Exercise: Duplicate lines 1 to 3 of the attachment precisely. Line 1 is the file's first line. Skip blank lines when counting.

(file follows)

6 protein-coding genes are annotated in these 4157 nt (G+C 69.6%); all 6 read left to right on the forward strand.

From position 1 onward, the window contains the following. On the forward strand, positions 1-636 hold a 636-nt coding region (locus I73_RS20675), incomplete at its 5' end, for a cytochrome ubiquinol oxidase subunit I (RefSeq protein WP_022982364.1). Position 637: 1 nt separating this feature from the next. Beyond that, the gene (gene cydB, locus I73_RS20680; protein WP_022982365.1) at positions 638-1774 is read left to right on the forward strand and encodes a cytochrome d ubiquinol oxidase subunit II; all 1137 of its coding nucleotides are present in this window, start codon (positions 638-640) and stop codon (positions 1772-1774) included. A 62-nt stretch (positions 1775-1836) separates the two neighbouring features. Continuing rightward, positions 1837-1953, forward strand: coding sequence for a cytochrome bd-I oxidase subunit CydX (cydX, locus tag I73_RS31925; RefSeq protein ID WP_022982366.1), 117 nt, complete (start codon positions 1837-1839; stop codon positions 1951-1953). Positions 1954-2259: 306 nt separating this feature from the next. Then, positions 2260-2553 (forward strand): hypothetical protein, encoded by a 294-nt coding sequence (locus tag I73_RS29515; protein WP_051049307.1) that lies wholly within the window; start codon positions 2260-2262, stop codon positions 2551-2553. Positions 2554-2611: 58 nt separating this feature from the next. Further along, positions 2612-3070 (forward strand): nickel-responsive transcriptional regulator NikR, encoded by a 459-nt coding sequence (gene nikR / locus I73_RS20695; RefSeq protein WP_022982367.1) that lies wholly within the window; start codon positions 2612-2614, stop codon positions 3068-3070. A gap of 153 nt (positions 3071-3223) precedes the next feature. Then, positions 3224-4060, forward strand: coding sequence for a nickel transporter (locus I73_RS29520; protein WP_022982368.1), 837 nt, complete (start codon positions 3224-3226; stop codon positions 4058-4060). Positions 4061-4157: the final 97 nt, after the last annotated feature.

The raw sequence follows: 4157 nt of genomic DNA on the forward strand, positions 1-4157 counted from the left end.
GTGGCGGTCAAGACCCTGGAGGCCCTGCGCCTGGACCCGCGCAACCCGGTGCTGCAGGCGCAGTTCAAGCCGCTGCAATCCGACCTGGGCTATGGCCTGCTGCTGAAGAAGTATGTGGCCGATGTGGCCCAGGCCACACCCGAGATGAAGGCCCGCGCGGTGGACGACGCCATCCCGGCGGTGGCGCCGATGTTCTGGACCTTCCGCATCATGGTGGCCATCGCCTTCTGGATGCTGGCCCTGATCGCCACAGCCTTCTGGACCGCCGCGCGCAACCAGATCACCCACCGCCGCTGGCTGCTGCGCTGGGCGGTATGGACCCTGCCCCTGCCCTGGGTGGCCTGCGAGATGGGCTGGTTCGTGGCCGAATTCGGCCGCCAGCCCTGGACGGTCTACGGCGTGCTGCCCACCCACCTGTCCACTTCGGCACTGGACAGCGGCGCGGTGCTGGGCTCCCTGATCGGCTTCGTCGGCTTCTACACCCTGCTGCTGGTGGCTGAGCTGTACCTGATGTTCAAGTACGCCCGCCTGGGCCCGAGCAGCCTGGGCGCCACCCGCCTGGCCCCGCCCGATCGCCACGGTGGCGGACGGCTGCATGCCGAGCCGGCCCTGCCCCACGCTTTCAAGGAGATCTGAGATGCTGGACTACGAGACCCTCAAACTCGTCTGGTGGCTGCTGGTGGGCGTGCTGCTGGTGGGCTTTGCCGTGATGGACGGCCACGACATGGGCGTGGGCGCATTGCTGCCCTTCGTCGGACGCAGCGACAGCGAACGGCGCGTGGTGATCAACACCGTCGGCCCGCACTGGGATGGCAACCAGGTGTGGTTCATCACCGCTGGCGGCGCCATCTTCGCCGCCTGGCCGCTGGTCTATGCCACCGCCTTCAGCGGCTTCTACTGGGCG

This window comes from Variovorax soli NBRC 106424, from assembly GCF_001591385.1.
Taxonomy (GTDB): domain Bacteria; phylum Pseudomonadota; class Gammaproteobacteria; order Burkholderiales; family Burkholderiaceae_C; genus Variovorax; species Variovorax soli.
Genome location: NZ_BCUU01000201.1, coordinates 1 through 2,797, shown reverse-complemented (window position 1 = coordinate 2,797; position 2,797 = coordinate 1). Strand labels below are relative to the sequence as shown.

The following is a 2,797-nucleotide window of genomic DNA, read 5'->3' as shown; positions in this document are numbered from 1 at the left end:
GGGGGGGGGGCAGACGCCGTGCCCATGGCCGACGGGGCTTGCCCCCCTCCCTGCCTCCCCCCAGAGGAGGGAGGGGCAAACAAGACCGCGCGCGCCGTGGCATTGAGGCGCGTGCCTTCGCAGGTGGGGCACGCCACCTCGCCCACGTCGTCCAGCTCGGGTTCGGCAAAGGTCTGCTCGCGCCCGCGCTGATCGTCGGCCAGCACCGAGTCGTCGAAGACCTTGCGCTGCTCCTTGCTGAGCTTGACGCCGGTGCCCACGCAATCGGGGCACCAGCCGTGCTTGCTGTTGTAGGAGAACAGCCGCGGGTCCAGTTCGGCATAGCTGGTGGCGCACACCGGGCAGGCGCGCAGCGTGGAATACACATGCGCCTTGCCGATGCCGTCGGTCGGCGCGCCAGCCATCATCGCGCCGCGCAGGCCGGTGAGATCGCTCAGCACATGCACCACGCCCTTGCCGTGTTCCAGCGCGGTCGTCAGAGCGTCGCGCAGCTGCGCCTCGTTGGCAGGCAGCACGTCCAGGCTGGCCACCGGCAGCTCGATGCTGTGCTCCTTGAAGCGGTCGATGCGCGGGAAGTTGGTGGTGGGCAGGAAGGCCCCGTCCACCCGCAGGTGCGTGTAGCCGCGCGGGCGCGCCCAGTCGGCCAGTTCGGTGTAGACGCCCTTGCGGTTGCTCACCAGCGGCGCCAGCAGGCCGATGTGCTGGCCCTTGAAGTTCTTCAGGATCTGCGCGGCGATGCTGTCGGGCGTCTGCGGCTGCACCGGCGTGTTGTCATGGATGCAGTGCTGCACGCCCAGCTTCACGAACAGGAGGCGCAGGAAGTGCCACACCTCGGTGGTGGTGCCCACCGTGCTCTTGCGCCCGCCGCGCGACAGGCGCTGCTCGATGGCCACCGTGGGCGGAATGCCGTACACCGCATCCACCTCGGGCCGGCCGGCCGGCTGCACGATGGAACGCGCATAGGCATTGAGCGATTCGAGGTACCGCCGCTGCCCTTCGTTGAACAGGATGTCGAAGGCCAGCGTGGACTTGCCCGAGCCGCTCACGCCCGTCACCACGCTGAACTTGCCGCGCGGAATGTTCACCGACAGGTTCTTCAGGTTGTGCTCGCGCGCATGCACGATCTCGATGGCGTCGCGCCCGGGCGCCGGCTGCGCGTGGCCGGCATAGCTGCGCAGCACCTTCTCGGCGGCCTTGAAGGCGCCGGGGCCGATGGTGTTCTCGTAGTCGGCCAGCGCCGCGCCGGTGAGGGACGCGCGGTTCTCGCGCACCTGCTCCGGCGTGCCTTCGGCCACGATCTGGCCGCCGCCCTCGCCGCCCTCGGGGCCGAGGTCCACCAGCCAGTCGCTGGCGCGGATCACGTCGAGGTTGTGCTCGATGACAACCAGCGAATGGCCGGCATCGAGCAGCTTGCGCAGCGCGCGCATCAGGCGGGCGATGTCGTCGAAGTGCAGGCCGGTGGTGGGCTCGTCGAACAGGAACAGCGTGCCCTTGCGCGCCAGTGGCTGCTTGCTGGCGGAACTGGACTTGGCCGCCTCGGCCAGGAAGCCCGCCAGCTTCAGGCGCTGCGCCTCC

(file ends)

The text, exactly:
6 protein-coding genes are annotated in these 4157 nt (G+C 69.6%); all 6 read left to right on the forward strand.

From position 1 onward, the window contains the following. On the forward strand, positions 1-636 hold a 636-nt coding region (locus I73_RS20675), incomplete at its 5' end, for a cytochrome ubiquinol oxidase subunit I (RefSeq protein WP_022982364.1). Position 637: 1 nt separating this feature from the next. Beyond that, the gene (gene cydB, locus I73_RS20680; protein WP_022982365.1) at positions 638-1774 is read left to right on the forward strand and encodes a cytochrome d ubiquinol oxidase subunit II; all 1137 of its coding nucleotides are present in this window, start codon (positions 638-640) and stop codon (positions 1772-1774) included. A 62-nt stretch (positions 1775-1836) separates the two neighbouring features. Continuing rightward, positions 1837-1953, forward strand: coding sequence for a cytochrome bd-I oxidase subunit CydX (cydX, locus tag I73_RS31925; RefSeq protein ID WP_022982366.1), 117 nt, complete (start codon positions 1837-1839; stop codon positions 1951-1953). Positions 1954-2259: 306 nt separating this feature from the next. Then, positions 2260-2553 (forward strand): hypothetical protein, encoded by a 294-nt coding sequence (locus tag I73_RS29515; protein WP_051049307.1) that lies wholly within the window; start codon positions 2260-2262, stop codon positions 2551-2553. Positions 2554-2611: 58 nt separating this feature from the next. Further along, positions 2612-3070 (forward strand): nickel-responsive transcriptional regulator NikR, encoded by a 459-nt coding sequence (gene nikR / locus I73_RS20695; RefSeq protein WP_022982367.1) that lies wholly within the window; start codon positions 2612-2614, stop codon positions 3068-3070. A gap of 153 nt (positions 3071-3223) precedes the next feature. Then, positions 3224-4060, forward strand: coding sequence for a nickel transporter (locus I73_RS29520; protein WP_022982368.1), 837 nt, complete (start codon positions 3224-3226; stop codon positions 4058-4060). Positions 4061-4157: the final 97 nt, after the last annotated feature.

The raw sequence follows: 4157 nt of genomic DNA on the forward strand, positions 1-4157 counted from the left end.